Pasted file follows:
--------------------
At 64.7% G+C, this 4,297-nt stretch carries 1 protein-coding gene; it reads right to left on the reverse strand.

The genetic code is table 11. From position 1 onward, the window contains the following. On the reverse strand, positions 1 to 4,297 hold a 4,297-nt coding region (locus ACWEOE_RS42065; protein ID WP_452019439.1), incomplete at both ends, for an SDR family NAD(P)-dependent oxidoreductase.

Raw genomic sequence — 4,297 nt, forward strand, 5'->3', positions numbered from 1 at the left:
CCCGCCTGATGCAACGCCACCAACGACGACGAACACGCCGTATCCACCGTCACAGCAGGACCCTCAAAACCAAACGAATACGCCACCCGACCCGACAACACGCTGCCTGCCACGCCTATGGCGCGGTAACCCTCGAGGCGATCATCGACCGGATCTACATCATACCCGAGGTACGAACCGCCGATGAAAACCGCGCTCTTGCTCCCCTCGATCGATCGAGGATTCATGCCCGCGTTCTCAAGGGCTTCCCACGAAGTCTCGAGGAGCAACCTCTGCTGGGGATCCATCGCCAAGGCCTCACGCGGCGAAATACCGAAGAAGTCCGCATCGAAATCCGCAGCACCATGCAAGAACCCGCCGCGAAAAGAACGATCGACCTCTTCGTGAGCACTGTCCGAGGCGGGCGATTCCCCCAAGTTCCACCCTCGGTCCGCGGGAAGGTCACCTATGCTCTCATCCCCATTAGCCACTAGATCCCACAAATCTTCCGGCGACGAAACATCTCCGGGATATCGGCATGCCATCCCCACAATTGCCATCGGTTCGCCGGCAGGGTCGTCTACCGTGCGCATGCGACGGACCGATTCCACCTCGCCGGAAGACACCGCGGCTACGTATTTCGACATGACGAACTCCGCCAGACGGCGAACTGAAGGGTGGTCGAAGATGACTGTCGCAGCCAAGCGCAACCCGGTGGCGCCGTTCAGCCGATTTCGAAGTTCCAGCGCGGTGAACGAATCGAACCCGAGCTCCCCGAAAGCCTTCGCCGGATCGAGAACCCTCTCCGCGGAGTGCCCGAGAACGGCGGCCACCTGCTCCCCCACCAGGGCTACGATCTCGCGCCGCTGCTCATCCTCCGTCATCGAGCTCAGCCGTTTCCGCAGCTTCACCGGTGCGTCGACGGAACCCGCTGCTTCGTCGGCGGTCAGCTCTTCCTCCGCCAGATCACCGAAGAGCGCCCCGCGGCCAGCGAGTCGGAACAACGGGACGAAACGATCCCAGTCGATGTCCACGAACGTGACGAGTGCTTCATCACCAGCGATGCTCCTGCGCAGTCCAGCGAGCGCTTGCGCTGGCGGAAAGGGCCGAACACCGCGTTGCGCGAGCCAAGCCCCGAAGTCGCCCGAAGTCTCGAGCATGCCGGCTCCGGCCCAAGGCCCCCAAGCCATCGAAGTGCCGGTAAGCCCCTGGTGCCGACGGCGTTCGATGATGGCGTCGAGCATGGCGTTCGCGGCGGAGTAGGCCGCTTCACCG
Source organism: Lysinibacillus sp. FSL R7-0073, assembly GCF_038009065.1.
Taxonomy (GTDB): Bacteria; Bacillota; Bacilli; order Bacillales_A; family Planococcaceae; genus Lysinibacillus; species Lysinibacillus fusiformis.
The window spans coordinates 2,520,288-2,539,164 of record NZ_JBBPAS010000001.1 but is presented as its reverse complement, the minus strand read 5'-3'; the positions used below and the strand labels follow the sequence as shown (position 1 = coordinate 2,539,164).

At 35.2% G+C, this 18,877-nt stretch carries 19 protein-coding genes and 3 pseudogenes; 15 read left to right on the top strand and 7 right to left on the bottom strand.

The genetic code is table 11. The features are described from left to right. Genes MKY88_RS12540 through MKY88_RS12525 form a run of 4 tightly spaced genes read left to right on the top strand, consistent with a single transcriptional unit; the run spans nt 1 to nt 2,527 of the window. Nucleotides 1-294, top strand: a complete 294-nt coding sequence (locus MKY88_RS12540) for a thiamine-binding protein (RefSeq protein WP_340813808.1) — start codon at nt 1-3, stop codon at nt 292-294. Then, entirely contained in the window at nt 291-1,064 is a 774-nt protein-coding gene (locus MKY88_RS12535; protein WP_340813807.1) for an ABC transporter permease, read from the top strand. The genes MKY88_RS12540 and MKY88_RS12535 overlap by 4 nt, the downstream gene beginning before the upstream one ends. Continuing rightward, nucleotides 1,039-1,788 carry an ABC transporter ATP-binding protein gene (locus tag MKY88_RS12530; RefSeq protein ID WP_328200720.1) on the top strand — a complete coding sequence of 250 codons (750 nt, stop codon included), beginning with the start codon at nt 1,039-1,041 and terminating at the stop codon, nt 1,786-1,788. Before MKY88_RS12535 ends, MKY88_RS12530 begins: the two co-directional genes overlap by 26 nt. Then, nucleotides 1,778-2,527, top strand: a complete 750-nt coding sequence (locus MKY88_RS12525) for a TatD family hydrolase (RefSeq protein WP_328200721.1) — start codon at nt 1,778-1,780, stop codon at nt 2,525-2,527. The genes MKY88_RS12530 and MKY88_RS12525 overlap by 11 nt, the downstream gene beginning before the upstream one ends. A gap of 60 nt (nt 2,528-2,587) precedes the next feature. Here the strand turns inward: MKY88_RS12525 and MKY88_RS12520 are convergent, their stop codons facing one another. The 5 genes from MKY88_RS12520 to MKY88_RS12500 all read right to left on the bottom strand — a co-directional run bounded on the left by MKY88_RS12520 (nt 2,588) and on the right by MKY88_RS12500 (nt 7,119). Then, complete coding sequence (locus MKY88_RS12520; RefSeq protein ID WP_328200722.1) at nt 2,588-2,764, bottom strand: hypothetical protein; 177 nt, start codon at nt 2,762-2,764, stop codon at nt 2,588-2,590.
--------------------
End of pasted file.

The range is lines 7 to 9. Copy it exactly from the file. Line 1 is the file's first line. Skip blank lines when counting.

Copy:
The window spans coordinates 2,520,288-2,539,164 of record NZ_JBBPAS010000001.1 but is presented as its reverse complement, the minus strand read 5'-3'; the positions used below and the strand labels follow the sequence as shown (position 1 = coordinate 2,539,164).

At 35.2% G+C, this 18,877-nt stretch carries 19 protein-coding genes and 3 pseudogenes; 15 read left to right on the top strand and 7 right to left on the bottom strand.

The genetic code is table 11. The features are described from left to right. Genes MKY88_RS12540 through MKY88_RS12525 form a run of 4 tightly spaced genes read left to right on the top strand, consistent with a single transcriptional unit; the run spans nt 1 to nt 2,527 of the window. Nucleotides 1-294, top strand: a complete 294-nt coding sequence (locus MKY88_RS12540) for a thiamine-binding protein (RefSeq protein WP_340813808.1) — start codon at nt 1-3, stop codon at nt 292-294. Then, entirely contained in the window at nt 291-1,064 is a 774-nt protein-coding gene (locus MKY88_RS12535; protein WP_340813807.1) for an ABC transporter permease, read from the top strand. The genes MKY88_RS12540 and MKY88_RS12535 overlap by 4 nt, the downstream gene beginning before the upstream one ends. Continuing rightward, nucleotides 1,039-1,788 carry an ABC transporter ATP-binding protein gene (locus tag MKY88_RS12530; RefSeq protein ID WP_328200720.1) on the top strand — a complete coding sequence of 250 codons (750 nt, stop codon included), beginning with the start codon at nt 1,039-1,041 and terminating at the stop codon, nt 1,786-1,788. Before MKY88_RS12535 ends, MKY88_RS12530 begins: the two co-directional genes overlap by 26 nt. Then, nucleotides 1,778-2,527, top strand: a complete 750-nt coding sequence (locus MKY88_RS12525) for a TatD family hydrolase (RefSeq protein WP_328200721.1) — start codon at nt 1,778-1,780, stop codon at nt 2,525-2,527. The genes MKY88_RS12530 and MKY88_RS12525 overlap by 11 nt, the downstream gene beginning before the upstream one ends. A gap of 60 nt (nt 2,528-2,587) precedes the next feature. Here the strand turns inward: MKY88_RS12525 and MKY88_RS12520 are convergent, their stop codons facing one another. The 5 genes from MKY88_RS12520 to MKY88_RS12500 all read right to left on the bottom strand — a co-directional run bounded on the left by MKY88_RS12520 (nt 2,588) and on the right by MKY88_RS12500 (nt 7,119). Then, complete coding sequence (locus MKY88_RS12520; RefSeq protein ID WP_328200722.1) at nt 2,588-2,764, bottom strand: hypothetical protein; 177 nt, start codon at nt 2,762-2,764, stop codon at nt 2,588-2,590.